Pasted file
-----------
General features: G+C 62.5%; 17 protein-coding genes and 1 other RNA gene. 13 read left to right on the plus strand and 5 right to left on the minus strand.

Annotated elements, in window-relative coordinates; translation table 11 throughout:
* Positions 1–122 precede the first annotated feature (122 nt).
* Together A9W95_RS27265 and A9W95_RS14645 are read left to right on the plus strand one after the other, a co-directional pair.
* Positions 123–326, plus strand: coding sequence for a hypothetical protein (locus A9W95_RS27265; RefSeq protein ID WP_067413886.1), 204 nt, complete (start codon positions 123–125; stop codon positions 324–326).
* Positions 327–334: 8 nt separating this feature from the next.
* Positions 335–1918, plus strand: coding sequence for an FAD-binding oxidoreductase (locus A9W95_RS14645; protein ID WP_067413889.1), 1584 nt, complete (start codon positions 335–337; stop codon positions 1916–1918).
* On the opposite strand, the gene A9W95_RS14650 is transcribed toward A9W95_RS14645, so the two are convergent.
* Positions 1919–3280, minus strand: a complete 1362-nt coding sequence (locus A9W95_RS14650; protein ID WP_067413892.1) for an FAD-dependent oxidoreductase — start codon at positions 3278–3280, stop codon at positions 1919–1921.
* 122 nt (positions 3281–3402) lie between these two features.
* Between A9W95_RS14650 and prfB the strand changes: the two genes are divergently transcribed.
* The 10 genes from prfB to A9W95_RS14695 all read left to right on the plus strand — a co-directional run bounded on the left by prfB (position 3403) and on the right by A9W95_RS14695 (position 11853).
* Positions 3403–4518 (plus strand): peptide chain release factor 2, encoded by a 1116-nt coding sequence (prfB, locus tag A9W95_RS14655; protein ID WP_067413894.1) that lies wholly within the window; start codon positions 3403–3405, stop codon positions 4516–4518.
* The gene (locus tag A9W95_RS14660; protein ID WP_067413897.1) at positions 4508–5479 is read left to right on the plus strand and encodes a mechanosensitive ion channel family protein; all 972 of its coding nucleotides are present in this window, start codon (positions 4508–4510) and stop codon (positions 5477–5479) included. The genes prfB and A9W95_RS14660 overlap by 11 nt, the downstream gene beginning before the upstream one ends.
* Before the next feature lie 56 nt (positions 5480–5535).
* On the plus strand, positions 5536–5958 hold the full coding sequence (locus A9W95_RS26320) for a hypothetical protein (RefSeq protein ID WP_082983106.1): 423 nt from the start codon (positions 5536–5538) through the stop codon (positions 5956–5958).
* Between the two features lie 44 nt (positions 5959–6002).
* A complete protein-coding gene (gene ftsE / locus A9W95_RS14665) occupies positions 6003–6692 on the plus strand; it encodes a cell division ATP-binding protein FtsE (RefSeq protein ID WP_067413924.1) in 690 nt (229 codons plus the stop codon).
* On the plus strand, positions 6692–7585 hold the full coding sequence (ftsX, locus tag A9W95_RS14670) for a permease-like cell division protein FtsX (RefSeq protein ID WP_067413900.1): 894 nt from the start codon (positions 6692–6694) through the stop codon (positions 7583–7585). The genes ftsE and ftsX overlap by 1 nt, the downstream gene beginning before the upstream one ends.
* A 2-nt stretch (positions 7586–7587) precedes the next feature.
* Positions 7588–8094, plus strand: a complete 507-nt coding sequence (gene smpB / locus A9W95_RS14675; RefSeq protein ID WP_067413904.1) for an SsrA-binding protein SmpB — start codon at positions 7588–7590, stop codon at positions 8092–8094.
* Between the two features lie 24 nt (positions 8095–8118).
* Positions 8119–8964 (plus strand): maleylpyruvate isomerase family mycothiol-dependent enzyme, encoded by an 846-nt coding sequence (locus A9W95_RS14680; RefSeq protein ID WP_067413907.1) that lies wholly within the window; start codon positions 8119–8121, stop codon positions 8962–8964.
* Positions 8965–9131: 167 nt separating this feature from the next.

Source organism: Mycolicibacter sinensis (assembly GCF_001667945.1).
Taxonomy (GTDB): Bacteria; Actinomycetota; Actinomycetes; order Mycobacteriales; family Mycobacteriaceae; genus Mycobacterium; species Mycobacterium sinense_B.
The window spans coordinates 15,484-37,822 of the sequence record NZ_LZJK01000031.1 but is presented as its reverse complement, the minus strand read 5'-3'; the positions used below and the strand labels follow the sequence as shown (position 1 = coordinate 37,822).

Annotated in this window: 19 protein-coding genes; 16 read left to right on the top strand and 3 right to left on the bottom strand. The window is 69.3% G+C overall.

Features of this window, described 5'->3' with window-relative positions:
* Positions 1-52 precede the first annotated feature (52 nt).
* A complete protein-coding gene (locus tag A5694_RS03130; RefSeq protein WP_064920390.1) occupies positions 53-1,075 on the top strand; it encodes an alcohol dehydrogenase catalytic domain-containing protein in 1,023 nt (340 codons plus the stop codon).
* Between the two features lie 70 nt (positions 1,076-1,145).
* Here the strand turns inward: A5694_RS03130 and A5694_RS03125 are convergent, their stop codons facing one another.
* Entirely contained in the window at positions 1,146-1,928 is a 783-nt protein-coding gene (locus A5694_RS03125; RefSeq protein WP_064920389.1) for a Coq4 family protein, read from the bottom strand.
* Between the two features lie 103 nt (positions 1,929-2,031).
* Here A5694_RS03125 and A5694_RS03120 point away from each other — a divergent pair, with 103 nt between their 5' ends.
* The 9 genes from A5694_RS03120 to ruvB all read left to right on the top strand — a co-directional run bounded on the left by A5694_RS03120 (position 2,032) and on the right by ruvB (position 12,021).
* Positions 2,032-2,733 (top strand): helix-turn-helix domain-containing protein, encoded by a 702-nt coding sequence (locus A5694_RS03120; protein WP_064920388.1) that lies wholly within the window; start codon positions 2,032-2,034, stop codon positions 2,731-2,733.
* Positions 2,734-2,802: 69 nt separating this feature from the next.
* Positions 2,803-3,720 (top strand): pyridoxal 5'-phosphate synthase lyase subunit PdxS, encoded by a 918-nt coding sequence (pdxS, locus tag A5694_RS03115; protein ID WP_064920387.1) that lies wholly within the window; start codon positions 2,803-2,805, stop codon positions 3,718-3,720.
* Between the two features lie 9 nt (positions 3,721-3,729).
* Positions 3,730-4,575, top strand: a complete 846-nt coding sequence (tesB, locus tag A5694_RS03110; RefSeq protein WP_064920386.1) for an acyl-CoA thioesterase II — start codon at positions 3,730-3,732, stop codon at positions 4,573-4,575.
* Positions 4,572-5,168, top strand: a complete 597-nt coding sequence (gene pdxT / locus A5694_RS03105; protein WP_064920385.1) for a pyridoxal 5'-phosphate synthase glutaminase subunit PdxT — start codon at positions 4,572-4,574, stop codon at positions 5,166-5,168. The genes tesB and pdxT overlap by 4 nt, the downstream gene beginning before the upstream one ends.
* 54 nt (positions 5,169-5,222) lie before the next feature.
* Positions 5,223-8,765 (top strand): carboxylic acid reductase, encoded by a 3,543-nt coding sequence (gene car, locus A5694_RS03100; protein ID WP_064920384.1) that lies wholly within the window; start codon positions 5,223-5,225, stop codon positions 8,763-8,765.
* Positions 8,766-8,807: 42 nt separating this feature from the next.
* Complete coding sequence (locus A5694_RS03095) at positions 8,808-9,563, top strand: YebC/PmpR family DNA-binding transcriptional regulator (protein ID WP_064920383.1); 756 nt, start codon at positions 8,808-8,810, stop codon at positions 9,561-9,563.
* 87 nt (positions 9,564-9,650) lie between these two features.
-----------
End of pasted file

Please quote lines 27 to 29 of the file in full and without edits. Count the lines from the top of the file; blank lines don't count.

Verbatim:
The window spans coordinates 15,484-37,822 of the sequence record NZ_LZJK01000031.1 but is presented as its reverse complement, the minus strand read 5'-3'; the positions used below and the strand labels follow the sequence as shown (position 1 = coordinate 37,822).

Annotated in this window: 19 protein-coding genes; 16 read left to right on the top strand and 3 right to left on the bottom strand. The window is 69.3% G+C overall.

Features of this window, described 5'->3' with window-relative positions: